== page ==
Beholds it but through darkened glasses.

By a route obscure and lonely,   
Haunted by ill angels only,
Where an Eidolon, named NIGHT,
On a black throne reigns upright,   
I have wandered home but newly   
From this ultimate dim Thule.

Three poems by Stephen Wack


 

The Toddler
 

I am the forgotten toddler
melting between the leather seats of
your locked car
parked far enough away to not get
your doors dinged where
you’re still inside arguing with the
fourteen-year-old cashier over
your receipt where
you were still charged for a box of
buy one, get one free
Pop-Tarts


The Tourist

 

I am the wheelchair-bound tourist      
touring the sixth floor of
your burning historic building
forever sitting before
your elevator doors as
unresponsive as
my legs
re-reading the sign:
IN CASE OF FIRE USE STAIRS
over and over and over
again
 
The Football

 
 
I am the orange Nerf football
stuck in the gutters of
your summer home
long enough to watch
you grow into
someone who
wears purple lipstick and
flicks cigarette butts over
the fence into
the neighbor’s backyard and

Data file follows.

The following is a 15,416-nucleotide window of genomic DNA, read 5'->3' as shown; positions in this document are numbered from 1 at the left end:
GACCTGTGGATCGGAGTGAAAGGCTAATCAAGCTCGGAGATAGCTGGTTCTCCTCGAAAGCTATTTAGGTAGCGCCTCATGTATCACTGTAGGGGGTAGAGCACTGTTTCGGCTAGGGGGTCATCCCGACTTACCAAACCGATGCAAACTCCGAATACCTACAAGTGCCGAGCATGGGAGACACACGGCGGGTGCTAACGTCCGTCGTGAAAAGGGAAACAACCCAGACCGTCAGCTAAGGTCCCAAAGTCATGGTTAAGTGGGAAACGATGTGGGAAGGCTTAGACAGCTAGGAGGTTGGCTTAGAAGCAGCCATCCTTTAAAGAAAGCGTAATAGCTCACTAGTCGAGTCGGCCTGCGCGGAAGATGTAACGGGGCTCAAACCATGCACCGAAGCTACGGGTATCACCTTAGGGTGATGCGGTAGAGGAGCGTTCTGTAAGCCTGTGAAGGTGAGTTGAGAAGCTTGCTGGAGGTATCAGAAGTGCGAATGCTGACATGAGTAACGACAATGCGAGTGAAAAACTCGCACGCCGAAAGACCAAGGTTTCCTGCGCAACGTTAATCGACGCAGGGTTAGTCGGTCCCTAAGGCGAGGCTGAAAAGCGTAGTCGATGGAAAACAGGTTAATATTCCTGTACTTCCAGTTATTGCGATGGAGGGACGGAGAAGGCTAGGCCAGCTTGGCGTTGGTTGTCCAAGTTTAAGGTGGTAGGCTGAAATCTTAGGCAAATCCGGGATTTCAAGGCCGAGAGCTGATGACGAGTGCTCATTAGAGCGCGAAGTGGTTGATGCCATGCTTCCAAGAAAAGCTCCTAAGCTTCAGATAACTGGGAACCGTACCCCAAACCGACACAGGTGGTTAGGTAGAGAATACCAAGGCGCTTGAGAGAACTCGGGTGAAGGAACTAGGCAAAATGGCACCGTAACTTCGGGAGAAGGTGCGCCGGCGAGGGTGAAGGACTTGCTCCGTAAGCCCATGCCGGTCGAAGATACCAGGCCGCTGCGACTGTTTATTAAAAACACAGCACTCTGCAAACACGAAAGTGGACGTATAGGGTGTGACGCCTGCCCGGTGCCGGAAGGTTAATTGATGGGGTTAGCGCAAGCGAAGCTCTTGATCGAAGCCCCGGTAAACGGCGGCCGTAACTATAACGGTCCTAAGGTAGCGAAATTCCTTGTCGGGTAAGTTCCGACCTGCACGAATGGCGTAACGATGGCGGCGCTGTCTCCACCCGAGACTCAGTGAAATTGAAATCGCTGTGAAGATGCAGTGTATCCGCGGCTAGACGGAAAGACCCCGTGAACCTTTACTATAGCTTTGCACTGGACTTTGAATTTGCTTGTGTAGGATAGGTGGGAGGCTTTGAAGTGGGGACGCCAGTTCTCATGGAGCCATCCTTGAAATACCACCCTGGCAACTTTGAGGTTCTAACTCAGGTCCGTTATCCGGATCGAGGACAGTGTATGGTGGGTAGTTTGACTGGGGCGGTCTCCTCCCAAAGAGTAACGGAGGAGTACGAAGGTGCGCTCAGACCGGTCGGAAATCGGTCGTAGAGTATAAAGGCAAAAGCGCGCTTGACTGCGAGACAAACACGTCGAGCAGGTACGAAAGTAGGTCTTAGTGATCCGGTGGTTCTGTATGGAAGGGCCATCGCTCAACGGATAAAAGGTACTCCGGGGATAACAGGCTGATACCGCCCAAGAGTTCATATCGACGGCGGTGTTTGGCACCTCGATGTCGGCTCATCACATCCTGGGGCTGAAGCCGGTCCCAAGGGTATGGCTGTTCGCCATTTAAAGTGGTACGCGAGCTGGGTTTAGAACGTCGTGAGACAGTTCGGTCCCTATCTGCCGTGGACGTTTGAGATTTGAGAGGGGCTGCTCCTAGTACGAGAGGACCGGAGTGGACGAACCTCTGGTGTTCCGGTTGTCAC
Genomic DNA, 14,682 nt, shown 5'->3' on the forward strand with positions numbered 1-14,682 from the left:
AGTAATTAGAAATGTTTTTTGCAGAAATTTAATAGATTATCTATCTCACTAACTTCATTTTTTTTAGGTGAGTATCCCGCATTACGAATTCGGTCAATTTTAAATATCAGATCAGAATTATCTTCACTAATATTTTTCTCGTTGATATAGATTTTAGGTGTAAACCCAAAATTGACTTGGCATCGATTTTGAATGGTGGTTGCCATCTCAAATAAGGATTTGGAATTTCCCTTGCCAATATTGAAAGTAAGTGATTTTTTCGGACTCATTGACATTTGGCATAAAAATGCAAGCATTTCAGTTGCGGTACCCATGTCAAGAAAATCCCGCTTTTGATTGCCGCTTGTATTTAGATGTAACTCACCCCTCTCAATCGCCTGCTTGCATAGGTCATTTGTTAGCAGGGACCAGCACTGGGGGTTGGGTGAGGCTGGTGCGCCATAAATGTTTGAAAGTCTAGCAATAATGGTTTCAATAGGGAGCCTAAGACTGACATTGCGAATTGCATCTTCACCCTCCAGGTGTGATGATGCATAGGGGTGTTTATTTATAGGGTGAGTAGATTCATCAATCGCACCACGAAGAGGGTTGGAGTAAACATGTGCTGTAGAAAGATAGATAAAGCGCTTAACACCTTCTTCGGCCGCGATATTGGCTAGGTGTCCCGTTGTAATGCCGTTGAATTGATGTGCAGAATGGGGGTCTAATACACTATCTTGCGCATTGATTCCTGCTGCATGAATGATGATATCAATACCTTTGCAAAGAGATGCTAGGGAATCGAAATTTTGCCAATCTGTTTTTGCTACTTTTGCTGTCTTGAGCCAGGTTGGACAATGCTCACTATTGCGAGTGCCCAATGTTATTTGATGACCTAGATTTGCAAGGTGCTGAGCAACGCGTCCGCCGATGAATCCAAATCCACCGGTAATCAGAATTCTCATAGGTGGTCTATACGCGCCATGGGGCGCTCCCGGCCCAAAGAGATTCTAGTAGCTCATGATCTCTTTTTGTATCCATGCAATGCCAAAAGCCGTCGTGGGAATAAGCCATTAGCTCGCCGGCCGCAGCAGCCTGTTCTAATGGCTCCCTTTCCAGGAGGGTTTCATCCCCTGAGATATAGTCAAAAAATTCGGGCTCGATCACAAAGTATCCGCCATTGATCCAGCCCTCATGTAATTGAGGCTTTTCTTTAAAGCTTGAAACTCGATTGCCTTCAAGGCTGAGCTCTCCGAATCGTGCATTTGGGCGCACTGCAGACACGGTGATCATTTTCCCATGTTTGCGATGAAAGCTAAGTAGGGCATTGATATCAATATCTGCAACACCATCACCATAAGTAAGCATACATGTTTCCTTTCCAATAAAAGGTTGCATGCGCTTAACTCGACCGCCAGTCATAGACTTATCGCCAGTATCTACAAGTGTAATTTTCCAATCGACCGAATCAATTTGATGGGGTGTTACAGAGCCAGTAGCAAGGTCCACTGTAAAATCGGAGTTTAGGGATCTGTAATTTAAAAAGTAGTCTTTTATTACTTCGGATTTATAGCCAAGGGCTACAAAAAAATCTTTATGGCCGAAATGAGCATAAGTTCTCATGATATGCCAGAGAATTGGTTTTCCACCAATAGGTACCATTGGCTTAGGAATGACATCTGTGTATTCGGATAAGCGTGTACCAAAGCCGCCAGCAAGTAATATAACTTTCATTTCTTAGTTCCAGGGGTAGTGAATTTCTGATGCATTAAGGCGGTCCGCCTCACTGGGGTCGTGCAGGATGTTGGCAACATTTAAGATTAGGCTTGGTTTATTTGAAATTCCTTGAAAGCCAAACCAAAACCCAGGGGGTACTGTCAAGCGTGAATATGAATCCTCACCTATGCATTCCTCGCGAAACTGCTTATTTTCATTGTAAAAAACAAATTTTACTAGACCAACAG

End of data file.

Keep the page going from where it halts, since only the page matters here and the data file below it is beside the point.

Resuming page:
laughed really hard when
their dog got really, really sick
that one time from eating
them all
 
 
Stephen Wack is the featured reader at Word of Mouth open mic, Wednesday November 2. Sign-up for open mic begins at 7 pm and readings start at 8 pm upstairs at The Globe, corner of Lumpkin and Clayton Streets in downtown Athens. 

"The Dive" - Jeremy Reed

 

"The Dive" - Jeremy Reed

 
You go head forward, down
through a curtain of smoke and haze,
until the light narrows out behind you. Deep
into the artificial light of the bar; flies
rustle as you approach, ruined old heads turn, then all of you together settle into place.
They with their Luckies, you with your Pall Malls.
These barflies. You believe in them.
They who have nothing to offer,
and no aspirations,